Blue Cross, Jefferson Health announce new contracts

The contracts include Thomas Jefferson University Hospital, above, and Main Line Health. They include an incentive payment system.
The contracts include Thomas Jefferson University Hospital, above, and Main Line Health. They include an incentive payment system. (File Photograph)
Posted: October 19, 2013

Independence Blue Cross and the Jefferson Health System on Thursday announced new two-year contracts for Thomas Jefferson University Hospitals and Main Line Health that include the potential for millions in incentive payments.

The agreement with Jefferson means that IBC has 23 of 38 general adult hospitals in its network operating under incentive-laden contracts. Nearly $100 million in bonus payments from IBC are at stake for the hospitals and health systems next year.

The incentive payment system covers doctors and hospitals, and is based on quality measures, such as the number of infections acquired in the hospital, and cost reductions through improved coordination of patient care and other measures.

"Our agreement with Jefferson Health System responds to the critical need for more collaboration in health care among physicians, hospitals, and health plans to help transform the delivery of health care," said IBC chief executive Daniel J. Hilferty.

Major area systems previously in the program included the University of Pennsylvania Health System, Einstein Health Network, Crozer Keystone Health System, and Mercy Health System.

In the calendar year ended June 30, 2012, general acute-care hospitals for adults now participating in IBC's incentive program had $9.74 billion in operating revenue, or 74 percent of the total for Southeastern Pennsylvania, according to data from the Pennsylvania Health Care Cost Containment Council.

Temple University Health System is the biggest system not yet participating in the incentive plan, but it intends to under its next contract, a Temple official said.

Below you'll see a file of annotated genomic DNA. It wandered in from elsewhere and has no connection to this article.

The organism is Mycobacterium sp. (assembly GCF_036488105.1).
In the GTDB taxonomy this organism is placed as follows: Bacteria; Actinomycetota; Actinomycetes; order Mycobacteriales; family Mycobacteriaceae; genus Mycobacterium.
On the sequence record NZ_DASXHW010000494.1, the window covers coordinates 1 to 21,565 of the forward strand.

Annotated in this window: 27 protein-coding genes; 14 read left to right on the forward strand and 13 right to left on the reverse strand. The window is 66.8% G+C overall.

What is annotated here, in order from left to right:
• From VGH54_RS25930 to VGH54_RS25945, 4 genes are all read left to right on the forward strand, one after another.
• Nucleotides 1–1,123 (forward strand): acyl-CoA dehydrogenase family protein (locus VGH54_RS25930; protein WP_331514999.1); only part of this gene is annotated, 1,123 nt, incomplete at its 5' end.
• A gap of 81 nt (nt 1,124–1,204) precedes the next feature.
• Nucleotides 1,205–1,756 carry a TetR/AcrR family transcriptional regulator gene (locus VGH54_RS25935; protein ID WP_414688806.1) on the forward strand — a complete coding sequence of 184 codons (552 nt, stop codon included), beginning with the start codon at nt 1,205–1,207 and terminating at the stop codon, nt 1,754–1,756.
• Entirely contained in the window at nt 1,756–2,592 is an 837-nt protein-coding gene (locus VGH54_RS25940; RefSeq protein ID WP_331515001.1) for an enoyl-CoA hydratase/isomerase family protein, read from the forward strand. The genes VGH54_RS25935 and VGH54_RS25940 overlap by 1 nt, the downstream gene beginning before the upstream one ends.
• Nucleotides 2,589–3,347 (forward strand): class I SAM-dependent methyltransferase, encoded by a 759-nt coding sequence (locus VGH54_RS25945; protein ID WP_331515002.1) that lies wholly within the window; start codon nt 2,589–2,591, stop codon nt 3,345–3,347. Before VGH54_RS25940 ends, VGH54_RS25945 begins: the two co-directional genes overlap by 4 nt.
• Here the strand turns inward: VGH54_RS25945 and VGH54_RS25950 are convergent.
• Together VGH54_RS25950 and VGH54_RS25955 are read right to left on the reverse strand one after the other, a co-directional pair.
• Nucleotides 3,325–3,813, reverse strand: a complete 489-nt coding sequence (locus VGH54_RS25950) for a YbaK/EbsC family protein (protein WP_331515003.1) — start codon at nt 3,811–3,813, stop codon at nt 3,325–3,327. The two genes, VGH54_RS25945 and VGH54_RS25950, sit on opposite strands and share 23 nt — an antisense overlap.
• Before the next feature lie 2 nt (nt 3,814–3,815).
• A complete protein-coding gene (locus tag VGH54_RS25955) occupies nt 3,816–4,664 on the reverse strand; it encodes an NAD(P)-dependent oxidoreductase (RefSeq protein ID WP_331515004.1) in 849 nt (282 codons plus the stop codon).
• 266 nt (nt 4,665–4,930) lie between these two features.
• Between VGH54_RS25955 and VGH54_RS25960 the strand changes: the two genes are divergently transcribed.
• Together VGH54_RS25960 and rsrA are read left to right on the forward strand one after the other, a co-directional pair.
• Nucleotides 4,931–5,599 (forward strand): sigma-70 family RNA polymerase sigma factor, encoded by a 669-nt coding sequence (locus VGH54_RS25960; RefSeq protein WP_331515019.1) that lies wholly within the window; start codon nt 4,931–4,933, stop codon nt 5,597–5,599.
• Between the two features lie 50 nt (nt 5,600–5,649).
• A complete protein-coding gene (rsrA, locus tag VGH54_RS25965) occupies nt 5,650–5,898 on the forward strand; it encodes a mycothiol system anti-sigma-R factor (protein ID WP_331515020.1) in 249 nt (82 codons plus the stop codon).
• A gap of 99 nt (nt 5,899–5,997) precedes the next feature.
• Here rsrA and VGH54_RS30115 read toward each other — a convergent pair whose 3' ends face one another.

Main Line Health had a two-year pilot incentive program with IBC that ended June 1, said David Simon, a Jefferson executive vice president.

Simon is also president of the Accountable Care Organization of Pennsylvania Inc., a Jefferson legal entity that enters shared-savings contracts - another way of describing the IBC incentive plan - with insurers.

A valuable feature of the Main Line Health pilot was data-sharing, Simon said.

"For the first time we were able to get a 360-degree view of the care provided to our patients," Simon said. "If there was a readmission at Penn of a patient who had been at Lankenau, that's exactly the kind of information we were able and are able to access on a daily basis for the first time," Simon said.

Without that information, it's hard to make changes designed to prevent such readmissions.

The new contracts took effect June 1, but "it took until now, as we had to finalize the specific primary-care physicians who were going to participate in the first year," Simon said.

For Jefferson, the IBC contracts are part of an effort to derive the majority of its revenue under contracts that enable it to benefit from improving care and being more efficient.

Jefferson recently announced a shared-savings deal with Keystone First, the region's biggest Medicaid-managed care company, and applied for a shared-savings program with Medicare that would start Jan. 1.

"We are in discussion with other payers as well," Simon said.